The current administration is bad enough, but when you add Congress into the mix, things just get surreal.
A Bush administration decision to divert money for Colombian drug interdiction and eradication programs to the war on terrorism has opened up the southern U.S. border to a new flood of heroin and cocaine, say senior congressional and Colombian officials.
Some members of Congress, angry that appeals by Colombian President Alvaro Uribe for help in rebuilding his depleted and aging fleet of surveillance and interdiction aircraft have been ignored, plan to bypass the White House by dipping into a $72.4 billion supplemental appropriation for the war on terrorism to fund $99.4 million in military and police aid to Colombia.
An amendment to the pending emergency supplemental bill likely will be offered by Republican Reps. Henry J. Hyde of Illinois, chairman of the House International Relations Committee, and Dan Burton of Indiana, a member of the House Government Reform Committee. It would pay for three DC-3 marine patrol aircraft for the Colombian navy and two UH-60 Black Hawk helicopters and 10 Huey II helicopters for the Colombian national police.
First of all, the administration is already paying way too much in Colombia. All the drug war financing should be cut.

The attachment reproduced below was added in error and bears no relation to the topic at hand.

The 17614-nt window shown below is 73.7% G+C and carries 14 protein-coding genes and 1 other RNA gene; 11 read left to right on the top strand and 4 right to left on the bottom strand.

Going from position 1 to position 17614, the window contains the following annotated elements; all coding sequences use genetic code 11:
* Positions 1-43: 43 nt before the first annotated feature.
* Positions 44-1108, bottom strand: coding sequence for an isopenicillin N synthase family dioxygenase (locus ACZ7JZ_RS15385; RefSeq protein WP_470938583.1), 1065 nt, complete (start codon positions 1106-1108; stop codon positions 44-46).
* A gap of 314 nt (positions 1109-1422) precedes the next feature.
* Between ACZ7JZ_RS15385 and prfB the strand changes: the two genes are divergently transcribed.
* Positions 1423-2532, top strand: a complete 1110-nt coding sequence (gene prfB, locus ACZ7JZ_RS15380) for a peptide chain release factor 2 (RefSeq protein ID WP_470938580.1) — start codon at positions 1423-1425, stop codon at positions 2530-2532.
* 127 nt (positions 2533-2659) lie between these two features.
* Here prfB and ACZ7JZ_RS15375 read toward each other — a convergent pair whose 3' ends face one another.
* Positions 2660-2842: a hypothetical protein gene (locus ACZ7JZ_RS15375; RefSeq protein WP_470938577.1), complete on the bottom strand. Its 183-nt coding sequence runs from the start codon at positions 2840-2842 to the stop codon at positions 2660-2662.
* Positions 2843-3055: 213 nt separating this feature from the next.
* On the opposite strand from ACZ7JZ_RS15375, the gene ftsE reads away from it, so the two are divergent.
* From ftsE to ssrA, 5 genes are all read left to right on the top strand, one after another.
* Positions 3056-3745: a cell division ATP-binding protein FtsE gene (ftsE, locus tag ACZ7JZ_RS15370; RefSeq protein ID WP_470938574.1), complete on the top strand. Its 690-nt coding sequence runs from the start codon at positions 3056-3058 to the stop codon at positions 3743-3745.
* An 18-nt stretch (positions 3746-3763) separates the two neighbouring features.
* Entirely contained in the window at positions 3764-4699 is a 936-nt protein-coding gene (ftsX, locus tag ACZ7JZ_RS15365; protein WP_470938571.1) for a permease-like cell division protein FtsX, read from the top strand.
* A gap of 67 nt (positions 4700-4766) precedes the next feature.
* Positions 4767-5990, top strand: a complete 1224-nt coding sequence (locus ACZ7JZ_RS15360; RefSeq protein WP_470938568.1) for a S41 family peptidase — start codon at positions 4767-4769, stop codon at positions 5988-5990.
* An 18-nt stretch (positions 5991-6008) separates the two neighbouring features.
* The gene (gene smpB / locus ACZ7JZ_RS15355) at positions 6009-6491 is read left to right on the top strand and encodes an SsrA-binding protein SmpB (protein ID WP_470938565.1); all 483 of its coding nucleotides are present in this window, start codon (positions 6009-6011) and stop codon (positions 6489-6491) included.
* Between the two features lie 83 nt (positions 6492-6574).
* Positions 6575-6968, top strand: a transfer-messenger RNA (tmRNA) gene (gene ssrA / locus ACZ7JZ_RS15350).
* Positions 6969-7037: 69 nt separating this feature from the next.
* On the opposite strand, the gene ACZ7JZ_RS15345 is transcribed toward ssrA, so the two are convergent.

And here’s the kicker:
“After seven years of work on anti-narcotics efforts in the Andean region, we are now seeing the fruits of our labors in the drug war in Colombia and making great progress with our Colombian security partners in preventing drugs from reaching the United States,” Mr. Hyde said in a letter to Secretary of State Condoleezza Rice.
Fruits of our labors? Do you mean the fact that billions of dollars have had no effect on supply? Or do you refer to the out-of-control violence and corruption? Or the scorched earth?
And now that every government entity in Colombia has been corrupted with black-market money, you want to give them helicopters?
Note: Hyde is retiring this year, so we’ll get some relief. But there’s still a lot like him who need to go.